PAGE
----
At the top the plot I’ve got some raised beds where I plan to grow some gooseberry plants and I thought I’d go over how I have recently prepared the raised beds.Continue reading “Preparing raised beds”
I’ve never grown raspberries and after a visit to Poland in August of last year, and seeing all of the lovely fruits that had grown, I made a mental note to grow some in the year ahead.
As you’ll see, allotments are a serious business in Poland and it’s one of my favourite places to get inspiration from.Continue reading “Autumn Bliss and Malling Promise Raspberries”
A few days ago I published an infographic from Sainsbury’s Money Matters about how to grow strawberries at home. This infographic is all about to grow in your own home. Mint has to be one of my favourite herbs of all time. When grown indoors, mint will last all year round and can be used for so many things. This video for example, shows you how to make your own mint tea.
Mint can be used to spruce up potatoes, peas and I’ve even seen it being used in jelly! Sainsbury’s Money Matters has this helpful info-graphic with advice on how to grow mint in a flat or apartment – they’ve also sent me a kit to use in my flat to help me get going!
I hope you find this as useful as I have!
Love them or hate them, Brussels sprouts are certainly an acquired taste, but like most fruit and vegetables nothing beats a crop that’s been grown by your own fair hand.
I’ve decided to give brussels sprouts a go this year and I’ve chosen a fairly new variety to the market – Brussels sprouts Brenden F1 Brenden F1 .
Brussels sprouts Brenden F1 Brenden F1, is a sprout aimed specifically at the Christmas market for growers who supply the supermarkets.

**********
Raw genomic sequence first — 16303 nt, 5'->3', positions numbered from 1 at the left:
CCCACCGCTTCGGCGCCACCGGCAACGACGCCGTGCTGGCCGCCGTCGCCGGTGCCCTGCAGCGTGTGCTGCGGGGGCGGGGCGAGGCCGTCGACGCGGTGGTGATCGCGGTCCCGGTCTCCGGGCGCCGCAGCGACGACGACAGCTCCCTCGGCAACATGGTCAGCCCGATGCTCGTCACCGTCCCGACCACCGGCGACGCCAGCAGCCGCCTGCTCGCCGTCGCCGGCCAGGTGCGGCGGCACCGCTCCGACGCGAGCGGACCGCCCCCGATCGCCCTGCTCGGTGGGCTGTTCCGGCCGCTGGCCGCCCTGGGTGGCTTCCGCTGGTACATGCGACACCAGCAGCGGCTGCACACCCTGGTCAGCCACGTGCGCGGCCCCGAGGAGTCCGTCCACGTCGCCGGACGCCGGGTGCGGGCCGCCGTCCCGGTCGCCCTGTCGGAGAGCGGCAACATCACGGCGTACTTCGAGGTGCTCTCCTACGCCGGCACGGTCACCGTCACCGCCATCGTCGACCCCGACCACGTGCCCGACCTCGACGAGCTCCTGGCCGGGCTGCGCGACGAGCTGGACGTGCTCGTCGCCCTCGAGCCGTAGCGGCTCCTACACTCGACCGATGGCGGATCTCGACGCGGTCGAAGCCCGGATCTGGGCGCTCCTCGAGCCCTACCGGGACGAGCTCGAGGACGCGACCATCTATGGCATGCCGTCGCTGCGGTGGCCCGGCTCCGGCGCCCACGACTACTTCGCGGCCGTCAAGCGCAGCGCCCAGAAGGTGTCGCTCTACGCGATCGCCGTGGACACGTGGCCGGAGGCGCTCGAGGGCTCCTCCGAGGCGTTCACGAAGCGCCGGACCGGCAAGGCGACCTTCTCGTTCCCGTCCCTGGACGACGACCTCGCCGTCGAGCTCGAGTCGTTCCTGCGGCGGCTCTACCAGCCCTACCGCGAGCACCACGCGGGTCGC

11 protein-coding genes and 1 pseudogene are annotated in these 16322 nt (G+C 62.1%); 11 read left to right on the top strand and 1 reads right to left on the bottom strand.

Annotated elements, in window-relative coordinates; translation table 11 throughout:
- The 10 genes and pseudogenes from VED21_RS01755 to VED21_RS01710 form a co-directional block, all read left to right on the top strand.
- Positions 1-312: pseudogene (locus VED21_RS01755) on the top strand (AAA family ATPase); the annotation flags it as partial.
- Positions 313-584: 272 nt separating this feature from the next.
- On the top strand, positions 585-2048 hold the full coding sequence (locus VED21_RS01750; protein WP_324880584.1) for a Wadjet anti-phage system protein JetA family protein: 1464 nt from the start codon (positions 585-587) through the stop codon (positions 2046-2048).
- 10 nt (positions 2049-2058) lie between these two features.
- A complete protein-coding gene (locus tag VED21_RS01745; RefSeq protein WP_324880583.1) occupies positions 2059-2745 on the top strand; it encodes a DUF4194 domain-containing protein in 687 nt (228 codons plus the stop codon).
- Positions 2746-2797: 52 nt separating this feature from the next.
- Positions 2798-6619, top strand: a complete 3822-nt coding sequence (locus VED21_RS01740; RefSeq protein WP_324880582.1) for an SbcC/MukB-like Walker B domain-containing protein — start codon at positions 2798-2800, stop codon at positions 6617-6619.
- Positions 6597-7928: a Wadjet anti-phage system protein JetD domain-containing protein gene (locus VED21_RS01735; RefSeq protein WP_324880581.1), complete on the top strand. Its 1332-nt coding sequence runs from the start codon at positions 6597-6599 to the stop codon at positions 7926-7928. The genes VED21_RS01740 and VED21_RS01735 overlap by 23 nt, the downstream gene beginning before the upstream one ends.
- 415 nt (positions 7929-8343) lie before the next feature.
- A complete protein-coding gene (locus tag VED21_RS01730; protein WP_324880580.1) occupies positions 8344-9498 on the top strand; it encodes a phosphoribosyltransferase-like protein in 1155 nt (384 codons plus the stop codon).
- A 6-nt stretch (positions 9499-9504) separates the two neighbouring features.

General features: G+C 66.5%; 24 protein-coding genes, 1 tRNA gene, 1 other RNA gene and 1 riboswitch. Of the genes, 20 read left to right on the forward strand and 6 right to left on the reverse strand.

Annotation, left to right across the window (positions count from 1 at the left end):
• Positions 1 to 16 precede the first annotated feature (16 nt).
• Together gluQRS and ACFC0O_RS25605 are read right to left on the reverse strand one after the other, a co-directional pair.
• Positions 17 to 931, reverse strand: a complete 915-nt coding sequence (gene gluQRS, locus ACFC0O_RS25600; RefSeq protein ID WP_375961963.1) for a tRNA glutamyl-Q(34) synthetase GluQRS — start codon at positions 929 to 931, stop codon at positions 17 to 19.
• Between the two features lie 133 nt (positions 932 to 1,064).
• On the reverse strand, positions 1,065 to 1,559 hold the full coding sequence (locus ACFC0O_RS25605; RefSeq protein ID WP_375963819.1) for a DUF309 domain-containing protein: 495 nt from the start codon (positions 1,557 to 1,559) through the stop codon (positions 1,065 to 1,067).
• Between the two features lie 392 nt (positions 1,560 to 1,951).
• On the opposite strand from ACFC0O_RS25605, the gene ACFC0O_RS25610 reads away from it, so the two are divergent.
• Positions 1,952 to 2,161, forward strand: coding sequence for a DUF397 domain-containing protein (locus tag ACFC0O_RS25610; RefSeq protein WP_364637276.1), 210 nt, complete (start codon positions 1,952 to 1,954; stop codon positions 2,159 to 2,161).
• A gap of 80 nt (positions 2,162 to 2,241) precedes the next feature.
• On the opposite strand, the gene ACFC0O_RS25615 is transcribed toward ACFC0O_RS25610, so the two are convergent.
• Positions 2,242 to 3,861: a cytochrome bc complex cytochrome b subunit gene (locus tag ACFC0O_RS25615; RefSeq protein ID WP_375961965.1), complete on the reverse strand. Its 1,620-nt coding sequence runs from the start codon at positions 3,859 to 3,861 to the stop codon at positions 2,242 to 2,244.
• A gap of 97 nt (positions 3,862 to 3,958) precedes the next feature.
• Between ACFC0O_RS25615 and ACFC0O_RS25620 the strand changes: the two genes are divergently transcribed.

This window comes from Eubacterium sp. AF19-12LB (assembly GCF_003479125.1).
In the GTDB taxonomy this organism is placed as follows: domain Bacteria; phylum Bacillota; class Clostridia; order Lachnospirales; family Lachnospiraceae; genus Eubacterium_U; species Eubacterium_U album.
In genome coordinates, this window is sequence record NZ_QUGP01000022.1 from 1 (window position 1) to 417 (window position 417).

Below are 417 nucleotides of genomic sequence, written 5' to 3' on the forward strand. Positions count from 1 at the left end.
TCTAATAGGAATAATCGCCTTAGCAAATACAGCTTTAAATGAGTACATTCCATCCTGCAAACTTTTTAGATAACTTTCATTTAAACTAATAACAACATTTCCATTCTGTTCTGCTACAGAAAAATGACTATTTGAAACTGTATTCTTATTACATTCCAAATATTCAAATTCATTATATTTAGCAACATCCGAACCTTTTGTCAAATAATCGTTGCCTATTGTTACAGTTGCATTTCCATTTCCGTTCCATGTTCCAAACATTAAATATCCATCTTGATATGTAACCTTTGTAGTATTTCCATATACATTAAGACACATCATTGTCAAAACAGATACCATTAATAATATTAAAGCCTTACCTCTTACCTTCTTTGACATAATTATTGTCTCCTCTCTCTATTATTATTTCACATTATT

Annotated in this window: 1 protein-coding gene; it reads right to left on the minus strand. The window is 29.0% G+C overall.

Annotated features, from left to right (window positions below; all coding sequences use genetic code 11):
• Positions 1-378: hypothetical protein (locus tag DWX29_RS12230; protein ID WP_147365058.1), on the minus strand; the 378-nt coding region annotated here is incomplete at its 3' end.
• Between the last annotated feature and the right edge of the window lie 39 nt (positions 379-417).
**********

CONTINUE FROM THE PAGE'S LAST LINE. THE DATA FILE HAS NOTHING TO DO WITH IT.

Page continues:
Brussels sprouts Brenden F1 Brenden F1 are said to grow well in a variety of soil types and produce an excellent number of sprouts later on in the season. Brenden sprouts, when cooked well, are meant to have a very delicate and distinct taste.
They’re also disease resistance, making them ideal for the allotment. Harvesting takes place from November to January, so we can enjoy that pleasant brussels sprout aroma well into the new year.
Sowing brussels sprouts seeds is dead easy and you’ll start to recognise the process from the other seeds that I’ve sown earlier.
But, for the avoidance of doubt, be sure to sow the seeds in multi-purpose compost covering the seeds with around 6mm of compost. Placed in a cold frame or a window sill, germination is expected in around 7 days.
When they get around 3 inches tall, I’ll want to move the seedlings into pots to encourage root growth.
Allotment recycling is easy, quick and a great thing to do if you have an allotment. Many household items are thrown out needlessly, when they can be reused over and over again.
1. OXO boxes
You’ve come back from the allotment, you’re chopping up a pepper, tomato or a pumpkin and you’d like to store the seeds somewhere. OXO or stock cube boxes are great for this – just be sure to label them so you know what they are!
2. Washing tablet box
These types of boxes are made to last and are watertight, useful for storing anything you want keep dry.
3. Ice cream container
Tea bags, sugar , powdered milk… Or maybe even a few sandwiches? Enough said.
3. Plastic milk bottles
Most milk bottles have measurement on the side, a good gauge if you’re particular about diluting quantities of tomato feed or other fertilisers.
4. Old CD’s
for keeping the birds away – old CD’s tied to a piece of string are a good deterrent for birds looking to have a nibble at some of your produce.
5. Cardboard toilet rolls
You can start your leeks indoors in a greenhouse if you so wish and these come to a great use, as once planted in the ground, these will degrade into the soil.
6. Glass jars
Thinking of making some preserves or pickles? You’ll need these.
7. Fruit punnets
All being well, you’ll be picking lots of fruit and vegetables this summer, these are great for carrying things and you’ll be surprised at how quickly you’ll fill these up. Fruit punnets can also be used for growing seedlings if you find that you’re short of pots or trays.
8. Vegetable peelings
Makes great compost and reduces landfill.
9. Spice jars
Be sure not to poke your eye out on any bamboo canes that you’re using at the allotment. Simply pop these on top.
10. Plastic bottles are THE item for allotment recycling
Always useful, you can use them as individual propagators or you can cut them in half and fill them beer to catch slugs.